Ridley Terminals in Prince Rupert, British Columbia, exported over 1.1 million mt of thermal and metallurgical coal in March, up 42.8% from the previous month, Prince Rupert Port Authority data showed Tuesday.Receive daily email alerts, subscriber notes & personalize your experience.
Combined met and thermal exports were at their highest since March 2013 with 1.9 million mt.
The jump was largely driven by a peak in monthly thermal exports. Thermal shipments totaled 537,493 mt, the highest S&P Global Platts has recorded since it began collecting the data in 2012.
Met coal shipments also reached a high, totaling 602,838 mt in March, the highest level since September 2019.
From the year-ago month, total coal exports rose 16.1%, and compared with the first three months of 2019, January-March exports were up 23.1%.
From February, thermal exports jumped 61.9% and from the year-ago month they were up 56.7%. Met coal exports rose 29.1% month on month in March, but declined 5.7% year on year.
While thermal exports were up 45.4% over three months compared with the year-ago period, met exports dropped 1.3%.
Petcoke March exports totaled 31, 325 mt, down 79.1% from February and down 71.5% from the year-ago month. Compared with the first three months of 2019, petcoke exports in the corresponding period this year were down 12.9%.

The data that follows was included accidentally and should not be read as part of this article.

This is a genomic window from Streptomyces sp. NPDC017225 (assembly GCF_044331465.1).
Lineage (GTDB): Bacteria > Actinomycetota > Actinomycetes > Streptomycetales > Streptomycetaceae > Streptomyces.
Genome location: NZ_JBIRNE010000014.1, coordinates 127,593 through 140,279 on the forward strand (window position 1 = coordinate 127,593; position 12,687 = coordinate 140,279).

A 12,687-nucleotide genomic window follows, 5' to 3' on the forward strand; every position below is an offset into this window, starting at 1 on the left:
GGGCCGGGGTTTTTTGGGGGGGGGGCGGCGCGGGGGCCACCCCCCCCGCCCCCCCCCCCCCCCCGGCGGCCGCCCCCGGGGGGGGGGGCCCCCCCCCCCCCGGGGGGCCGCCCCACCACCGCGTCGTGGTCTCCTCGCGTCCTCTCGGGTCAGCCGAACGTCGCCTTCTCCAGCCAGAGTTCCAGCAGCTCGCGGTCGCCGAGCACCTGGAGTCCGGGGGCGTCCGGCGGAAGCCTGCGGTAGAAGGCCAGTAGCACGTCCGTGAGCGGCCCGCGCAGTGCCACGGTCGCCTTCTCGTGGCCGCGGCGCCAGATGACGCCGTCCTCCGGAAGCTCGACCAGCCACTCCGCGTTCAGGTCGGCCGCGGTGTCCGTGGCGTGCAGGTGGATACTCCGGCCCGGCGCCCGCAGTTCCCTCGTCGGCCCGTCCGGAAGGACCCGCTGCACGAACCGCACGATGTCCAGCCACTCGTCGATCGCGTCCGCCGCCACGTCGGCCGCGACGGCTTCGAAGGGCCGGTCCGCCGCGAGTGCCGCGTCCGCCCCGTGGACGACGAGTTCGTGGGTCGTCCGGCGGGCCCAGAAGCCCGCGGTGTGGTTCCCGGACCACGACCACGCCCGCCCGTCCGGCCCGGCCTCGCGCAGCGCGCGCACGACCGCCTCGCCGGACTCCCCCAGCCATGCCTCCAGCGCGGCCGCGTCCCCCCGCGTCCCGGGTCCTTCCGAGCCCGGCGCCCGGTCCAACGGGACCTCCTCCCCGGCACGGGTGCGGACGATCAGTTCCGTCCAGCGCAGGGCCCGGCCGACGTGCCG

US Senator Dan Sullivan, Republican-Alaska, argues another factor is basically kicking the sector while it’s down.
Sullivan says some of the largest US banks are no longer willing to lend the sector money — not because of these economic concerns — but because of their environmental impact. He and 15 other US senators asked the White House to investigate this practice, which they argue is unfair because the banks are benefiting right now from Congress’ coronavirus relief packages.
We also asked Sullivan if Arctic oil is still needed, how Alaskan operations are faring, and his campaign to increase US pressure on the Saudis for the recent oil price war.